It’s working so far! And it is making for much less stress (and tears!) for both of us in the morning when I was trying to get out the door!

  • Reply Ashley December 18, 2015 at 12:43 PM

    Ha I love all the parenting books/articles that suggest that giving choices is the golden ticket in toddler parenting. I give my toddler a choice and 50% of the time he looks at me like “fuck if I know mom – gotta go destroy something!” I gave up on clothing choices because he always chose to stay in his PJ top no matter how many breakfast stains it accumulated. The only thing that works for us when it really matters to get shit done is to just announce we are doing something straight away. “Time to change your shirt” “time to go potty” “time to put on shoes” Otherwise he takes the idea that I’ve given a choice and turns it into “well she must be willing to negotiate on anything then…” ha!

  • Reply Cathy December 18, 2015 at 8:21 PM

    I have also attempted the “choice” strategy with little to no success. Most frequently, my exchanges with my almost 3 year old go something like this:

    Me: Do you want to wear the blue shirt or the red shirt? You get to choose.

    Leo: My choice is nothing.

    After which he resumes chewing on the lamp or building a tower of books on his baby sister.

    • Reply sweetmadeleine January 3, 2016 at 9:45 AM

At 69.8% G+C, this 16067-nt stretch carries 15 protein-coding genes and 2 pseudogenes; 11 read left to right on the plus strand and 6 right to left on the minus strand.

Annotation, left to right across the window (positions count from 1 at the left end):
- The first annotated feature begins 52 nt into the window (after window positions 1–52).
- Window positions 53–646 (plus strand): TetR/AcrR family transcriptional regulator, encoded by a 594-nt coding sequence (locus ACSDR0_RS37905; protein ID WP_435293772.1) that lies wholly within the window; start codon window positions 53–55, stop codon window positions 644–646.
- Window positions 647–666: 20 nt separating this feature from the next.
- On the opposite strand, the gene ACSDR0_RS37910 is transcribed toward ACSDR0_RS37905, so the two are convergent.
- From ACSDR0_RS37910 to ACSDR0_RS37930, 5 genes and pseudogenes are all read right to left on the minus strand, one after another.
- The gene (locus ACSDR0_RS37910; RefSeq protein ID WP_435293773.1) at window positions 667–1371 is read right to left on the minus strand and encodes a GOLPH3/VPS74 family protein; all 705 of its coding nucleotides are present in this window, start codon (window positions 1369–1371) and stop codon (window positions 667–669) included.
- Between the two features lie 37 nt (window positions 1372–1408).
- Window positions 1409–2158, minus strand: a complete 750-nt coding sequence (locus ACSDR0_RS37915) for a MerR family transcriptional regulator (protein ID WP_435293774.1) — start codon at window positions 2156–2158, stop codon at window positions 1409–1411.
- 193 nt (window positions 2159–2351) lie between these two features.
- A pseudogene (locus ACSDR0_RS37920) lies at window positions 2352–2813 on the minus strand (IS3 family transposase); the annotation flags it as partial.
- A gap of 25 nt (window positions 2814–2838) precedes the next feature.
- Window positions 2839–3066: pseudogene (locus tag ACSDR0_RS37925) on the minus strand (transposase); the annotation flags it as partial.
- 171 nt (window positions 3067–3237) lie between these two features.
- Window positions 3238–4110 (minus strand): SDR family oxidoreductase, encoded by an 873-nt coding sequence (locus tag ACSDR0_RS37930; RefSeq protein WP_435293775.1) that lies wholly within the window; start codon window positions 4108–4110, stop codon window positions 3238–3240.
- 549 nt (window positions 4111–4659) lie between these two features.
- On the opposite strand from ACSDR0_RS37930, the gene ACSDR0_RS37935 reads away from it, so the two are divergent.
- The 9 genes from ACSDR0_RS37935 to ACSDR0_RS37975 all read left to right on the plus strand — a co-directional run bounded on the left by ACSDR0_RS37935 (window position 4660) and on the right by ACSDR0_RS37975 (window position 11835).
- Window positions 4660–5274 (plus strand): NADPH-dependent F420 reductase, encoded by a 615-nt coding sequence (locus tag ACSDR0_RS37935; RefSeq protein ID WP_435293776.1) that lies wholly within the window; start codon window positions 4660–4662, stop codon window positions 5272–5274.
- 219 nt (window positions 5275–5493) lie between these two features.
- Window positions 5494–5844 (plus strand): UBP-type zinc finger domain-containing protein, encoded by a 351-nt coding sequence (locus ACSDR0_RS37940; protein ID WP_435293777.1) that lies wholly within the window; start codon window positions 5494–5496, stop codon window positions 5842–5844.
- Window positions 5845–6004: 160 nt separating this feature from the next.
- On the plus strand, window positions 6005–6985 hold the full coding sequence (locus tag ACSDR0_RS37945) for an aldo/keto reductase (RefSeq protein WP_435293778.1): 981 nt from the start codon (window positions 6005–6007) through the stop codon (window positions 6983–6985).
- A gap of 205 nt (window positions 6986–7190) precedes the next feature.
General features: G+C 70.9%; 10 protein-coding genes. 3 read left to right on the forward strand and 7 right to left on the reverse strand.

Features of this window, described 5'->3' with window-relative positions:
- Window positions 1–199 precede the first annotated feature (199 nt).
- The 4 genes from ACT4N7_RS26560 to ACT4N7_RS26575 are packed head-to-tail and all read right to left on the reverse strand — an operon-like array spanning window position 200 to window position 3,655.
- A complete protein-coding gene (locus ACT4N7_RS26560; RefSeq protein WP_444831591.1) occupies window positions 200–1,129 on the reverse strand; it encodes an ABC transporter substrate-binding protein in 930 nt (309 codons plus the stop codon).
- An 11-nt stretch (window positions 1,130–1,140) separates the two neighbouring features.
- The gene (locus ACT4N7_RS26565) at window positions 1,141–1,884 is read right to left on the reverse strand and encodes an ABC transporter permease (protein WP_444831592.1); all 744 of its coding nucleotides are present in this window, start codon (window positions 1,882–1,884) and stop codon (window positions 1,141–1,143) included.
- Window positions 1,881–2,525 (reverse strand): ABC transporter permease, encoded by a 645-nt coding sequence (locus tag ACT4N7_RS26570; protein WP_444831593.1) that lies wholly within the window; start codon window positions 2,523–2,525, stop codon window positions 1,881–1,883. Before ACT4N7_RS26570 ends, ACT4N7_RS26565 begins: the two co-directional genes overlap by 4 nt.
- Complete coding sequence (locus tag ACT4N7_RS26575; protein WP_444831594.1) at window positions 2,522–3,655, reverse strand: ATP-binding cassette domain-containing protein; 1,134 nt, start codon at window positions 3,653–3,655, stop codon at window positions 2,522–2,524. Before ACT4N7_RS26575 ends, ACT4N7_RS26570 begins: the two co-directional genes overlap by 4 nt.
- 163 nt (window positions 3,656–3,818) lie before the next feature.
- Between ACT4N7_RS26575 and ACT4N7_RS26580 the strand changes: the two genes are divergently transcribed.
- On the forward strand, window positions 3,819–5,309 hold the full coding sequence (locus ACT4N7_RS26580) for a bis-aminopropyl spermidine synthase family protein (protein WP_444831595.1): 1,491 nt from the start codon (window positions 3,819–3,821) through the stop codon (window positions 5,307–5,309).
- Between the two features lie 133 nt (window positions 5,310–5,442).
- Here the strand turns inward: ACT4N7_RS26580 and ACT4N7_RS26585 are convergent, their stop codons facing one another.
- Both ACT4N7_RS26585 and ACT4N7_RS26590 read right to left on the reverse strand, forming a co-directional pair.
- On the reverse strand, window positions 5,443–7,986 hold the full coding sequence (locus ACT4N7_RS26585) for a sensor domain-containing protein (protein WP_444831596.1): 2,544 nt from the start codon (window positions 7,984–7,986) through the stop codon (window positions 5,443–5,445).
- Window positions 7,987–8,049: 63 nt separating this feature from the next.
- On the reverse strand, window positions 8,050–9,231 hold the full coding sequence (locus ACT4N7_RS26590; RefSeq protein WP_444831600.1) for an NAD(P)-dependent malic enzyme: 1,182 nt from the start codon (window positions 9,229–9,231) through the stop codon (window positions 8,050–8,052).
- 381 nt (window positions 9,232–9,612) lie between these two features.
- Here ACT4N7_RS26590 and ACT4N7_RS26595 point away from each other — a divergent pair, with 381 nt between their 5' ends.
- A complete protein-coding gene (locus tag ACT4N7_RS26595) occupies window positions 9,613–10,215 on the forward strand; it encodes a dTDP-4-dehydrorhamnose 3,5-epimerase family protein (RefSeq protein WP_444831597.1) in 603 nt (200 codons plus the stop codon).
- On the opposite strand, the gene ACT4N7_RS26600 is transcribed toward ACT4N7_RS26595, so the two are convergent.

These jerks are running circles around us! I will pray for your soul.

  • Reply rebeccacatterall December 20, 2015 at 6:02 PM

    Oh dear you beautiful lady – you do make me giggle. If it makes you feel better I have a 16 year old boy and it’s pretty much the same conversation. Seriously. *passes the Sherry*.

    • Reply heidi ruckriegel December 27, 2015 at 6:26 PM

      With the addition of “but Muuuuum!” … gets to do whatever it is you’d rather he didn’t, therefore he should be allowed to do the same. Been there, but they do grow out of it. Mine’s now a beautiful young man of 25 and about to become a Dad, so he will cop his own turn, haha!

      • Reply Rebecca Catterall December 29, 2015 at 10:19 PM

        My eldest is 22 and when I was having my Moaning Myrtle moment with him about his younger siblings behaviour he tried reminding me that he had been an absolute nightmare when he was that age and I just can’t recall it. I’ve obviously just decided to block out the bad bits. Possibly why I don’t recall the utter stubborn mulish nightmare I was as a child. 😉 blocking it out is my long term advice. Sherry is my go to short term advice. Or Spicy Rum. Or you know… Just alcohol. I can’t wait for mine to have children. Vengeance will be Mine! Bwahh ahh ahh. *and lots of noisy presents that need no batteries – maracas anybody 😀 *

    • Reply sweetmadeleine January 3, 2016 at 9:44 AM

      Cheers, lol

  • Reply How to Parent From Bed - Sweet Madeleine February 20, 2017 at 5:10 PM

    […] Parenting Into the Abyss […]